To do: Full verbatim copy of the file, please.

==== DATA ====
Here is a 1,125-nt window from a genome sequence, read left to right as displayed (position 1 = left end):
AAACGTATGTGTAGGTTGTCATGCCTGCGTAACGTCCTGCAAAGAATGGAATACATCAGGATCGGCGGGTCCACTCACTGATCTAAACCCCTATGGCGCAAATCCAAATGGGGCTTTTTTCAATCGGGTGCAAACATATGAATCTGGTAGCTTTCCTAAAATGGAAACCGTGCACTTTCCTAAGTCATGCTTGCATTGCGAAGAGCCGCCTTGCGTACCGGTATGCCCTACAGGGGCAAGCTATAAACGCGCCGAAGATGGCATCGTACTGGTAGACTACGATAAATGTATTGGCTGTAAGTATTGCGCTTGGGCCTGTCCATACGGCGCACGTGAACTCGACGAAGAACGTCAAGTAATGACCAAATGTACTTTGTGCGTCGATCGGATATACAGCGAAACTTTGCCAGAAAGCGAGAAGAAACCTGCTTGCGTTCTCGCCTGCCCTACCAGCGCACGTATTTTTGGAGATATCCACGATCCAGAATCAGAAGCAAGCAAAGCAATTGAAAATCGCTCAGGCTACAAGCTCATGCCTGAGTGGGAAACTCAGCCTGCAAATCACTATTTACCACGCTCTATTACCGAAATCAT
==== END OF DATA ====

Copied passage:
Here is a 1,125-nt window from a genome sequence, read left to right as displayed (position 1 = left end):
AAACGTATGTGTAGGTTGTCATGCCTGCGTAACGTCCTGCAAAGAATGGAATACATCAGGATCGGCGGGTCCACTCACTGATCTAAACCCCTATGGCGCAAATCCAAATGGGGCTTTTTTCAATCGGGTGCAAACATATGAATCTGGTAGCTTTCCTAAAATGGAAACCGTGCACTTTCCTAAGTCATGCTTGCATTGCGAAGAGCCGCCTTGCGTACCGGTATGCCCTACAGGGGCAAGCTATAAACGCGCCGAAGATGGCATCGTACTGGTAGACTACGATAAATGTATTGGCTGTAAGTATTGCGCTTGGGCCTGTCCATACGGCGCACGTGAACTCGACGAAGAACGTCAAGTAATGACCAAATGTACTTTGTGCGTCGATCGGATATACAGCGAAACTTTGCCAGAAAGCGAGAAGAAACCTGCTTGCGTTCTCGCCTGCCCTACCAGCGCACGTATTTTTGGAGATATCCACGATCCAGAATCAGAAGCAAGCAAAGCAATTGAAAATCGCTCAGGCTACAAGCTCATGCCTGAGTGGGAAACTCAGCCTGCAAATCACTATTTACCACGCTCTATTACCGAAATCAT